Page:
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New Brighton and Hove allotment plots are hacked in half
Allotment holders are upset about plots being cut in half.
Brighton and Hove City Council is offering new allotment holders plots that are half the size of earlier ones.
The council says the 125 square metre sites – known as five rod sites – are “perfect for modern allotment growers” and a “manageable size less likely to generate enforcement notices than larger plots”.
However, allotment campaigners fear the smaller plots will cut the space dedicated to vegetable growing and threaten the city’s biodiversity.
Brighton and Hove Allotment Federation is currently in negotiations with Brighton and Hove City Council to draw up a new allotment strategy.
The strategy aims to increase the amount of high quality food grown on allotments, increase the number of people enjoying allotments and “ensure that the allotment sites conserve, protect and promote the biodiversity of the city”.
Damaging allotment life
Allotment holder Gary Johnson has set up a petition calling for the council to postpone cutting the size of plots until after the strategy has been finalised.
Mr Johnson, who has a plot at the Whitehawk Hill allotment site, said: “Myself and many others feel that the current plot chopping is damaging to allotment life, as having more plots in the same area increases the amount of cars brought onto sites, creating more disturbance to allotment holders and wildlife, increasing the chance of plot holders and their children being potentially run over, and also more plots means there is less land left fallow and less land left undisturbed for wildlife.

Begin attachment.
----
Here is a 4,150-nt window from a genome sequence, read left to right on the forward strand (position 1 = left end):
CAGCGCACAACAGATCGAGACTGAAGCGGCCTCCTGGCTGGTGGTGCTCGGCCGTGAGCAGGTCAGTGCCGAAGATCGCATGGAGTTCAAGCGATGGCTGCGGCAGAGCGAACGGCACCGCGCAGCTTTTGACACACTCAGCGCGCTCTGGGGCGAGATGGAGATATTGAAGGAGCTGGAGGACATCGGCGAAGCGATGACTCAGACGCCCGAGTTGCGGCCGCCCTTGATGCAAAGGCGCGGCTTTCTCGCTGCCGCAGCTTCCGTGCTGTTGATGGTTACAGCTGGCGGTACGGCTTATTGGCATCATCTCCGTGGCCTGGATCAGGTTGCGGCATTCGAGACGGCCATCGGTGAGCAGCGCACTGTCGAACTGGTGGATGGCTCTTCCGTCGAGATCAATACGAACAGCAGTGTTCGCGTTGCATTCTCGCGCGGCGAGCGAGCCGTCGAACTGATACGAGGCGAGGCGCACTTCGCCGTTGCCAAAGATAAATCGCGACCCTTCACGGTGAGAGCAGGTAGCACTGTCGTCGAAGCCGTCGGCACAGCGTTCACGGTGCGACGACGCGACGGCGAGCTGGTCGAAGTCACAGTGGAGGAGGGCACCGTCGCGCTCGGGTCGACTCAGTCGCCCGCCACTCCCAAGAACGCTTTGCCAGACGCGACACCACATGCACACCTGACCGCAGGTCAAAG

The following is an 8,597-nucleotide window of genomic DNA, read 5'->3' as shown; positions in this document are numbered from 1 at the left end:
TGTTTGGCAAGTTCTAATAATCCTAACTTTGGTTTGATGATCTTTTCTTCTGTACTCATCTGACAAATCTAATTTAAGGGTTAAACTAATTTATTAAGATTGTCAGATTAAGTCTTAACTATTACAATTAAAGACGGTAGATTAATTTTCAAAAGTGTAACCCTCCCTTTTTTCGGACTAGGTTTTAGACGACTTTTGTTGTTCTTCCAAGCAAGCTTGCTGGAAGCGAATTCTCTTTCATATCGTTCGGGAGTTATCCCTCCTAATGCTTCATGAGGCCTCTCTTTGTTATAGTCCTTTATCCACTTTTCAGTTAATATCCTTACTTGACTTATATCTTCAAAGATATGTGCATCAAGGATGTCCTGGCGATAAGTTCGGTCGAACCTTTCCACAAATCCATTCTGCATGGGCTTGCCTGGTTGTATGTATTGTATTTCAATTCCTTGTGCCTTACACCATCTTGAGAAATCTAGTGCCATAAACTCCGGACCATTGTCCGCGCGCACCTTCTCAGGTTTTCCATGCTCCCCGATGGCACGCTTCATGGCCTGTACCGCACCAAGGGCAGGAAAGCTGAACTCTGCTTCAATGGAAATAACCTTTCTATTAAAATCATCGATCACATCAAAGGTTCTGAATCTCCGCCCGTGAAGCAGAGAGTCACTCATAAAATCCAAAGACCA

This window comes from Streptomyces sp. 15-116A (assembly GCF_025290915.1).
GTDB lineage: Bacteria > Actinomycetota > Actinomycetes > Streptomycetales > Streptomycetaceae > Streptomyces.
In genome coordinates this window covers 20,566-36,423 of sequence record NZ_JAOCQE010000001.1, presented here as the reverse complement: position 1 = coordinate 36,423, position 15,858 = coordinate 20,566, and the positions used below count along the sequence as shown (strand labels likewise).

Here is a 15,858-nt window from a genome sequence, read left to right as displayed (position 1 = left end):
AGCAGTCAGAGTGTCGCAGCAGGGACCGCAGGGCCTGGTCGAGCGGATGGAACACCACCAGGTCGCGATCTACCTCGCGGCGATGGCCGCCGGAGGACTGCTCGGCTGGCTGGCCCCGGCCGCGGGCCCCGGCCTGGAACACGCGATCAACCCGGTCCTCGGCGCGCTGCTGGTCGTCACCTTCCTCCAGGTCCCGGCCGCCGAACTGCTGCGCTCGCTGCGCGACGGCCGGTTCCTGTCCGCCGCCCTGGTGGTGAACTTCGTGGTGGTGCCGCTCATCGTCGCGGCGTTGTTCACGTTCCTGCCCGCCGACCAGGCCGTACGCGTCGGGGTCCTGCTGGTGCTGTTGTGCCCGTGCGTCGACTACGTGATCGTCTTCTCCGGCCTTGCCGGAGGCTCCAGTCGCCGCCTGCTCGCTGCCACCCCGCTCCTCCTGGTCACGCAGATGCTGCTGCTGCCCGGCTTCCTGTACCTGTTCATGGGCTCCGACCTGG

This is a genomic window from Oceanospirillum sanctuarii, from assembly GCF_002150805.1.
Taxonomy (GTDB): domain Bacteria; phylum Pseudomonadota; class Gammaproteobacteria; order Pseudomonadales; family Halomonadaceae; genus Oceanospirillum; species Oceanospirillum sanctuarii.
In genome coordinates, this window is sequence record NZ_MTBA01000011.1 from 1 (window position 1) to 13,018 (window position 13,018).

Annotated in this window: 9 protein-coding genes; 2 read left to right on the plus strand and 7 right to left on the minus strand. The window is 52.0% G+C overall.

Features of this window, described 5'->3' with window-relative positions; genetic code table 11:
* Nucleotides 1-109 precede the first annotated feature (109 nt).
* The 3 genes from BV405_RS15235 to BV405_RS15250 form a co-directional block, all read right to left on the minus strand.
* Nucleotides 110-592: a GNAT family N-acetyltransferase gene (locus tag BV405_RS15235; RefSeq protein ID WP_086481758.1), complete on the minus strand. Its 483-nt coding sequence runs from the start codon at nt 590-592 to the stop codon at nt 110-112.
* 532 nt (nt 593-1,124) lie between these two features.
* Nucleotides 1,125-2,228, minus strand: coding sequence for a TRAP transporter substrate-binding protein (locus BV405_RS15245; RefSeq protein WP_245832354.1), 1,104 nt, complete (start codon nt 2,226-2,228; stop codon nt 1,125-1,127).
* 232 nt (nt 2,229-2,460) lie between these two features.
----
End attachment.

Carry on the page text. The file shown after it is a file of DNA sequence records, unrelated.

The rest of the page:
“Both the allotment federation and the city’s site reps have asked that new plot holders have a choice on what size plot they can choose, either five or ten rod, although this is being denied.
“Many feel the chopping needs to be halted immediately, because if the council agrees to rent ten rod plots again after the strategy has been decided, plots that are being halved now would be almost impossible to reunite.”
A spokesman for Brighton and Hove City Council said: “While we allow people with 10 rod plots to continue, we are not offering them as new lets.
“Five rod plots are now our standard but that policy is not new. This is helping us meet the huge demand for plots.
“Smaller plots are also popular with people who cannot manage a big plot.
“Wildlife value is important but not the reason for bigger plots. We do want to see higher levels of cultivation and feel that is more likely with smaller plots.”
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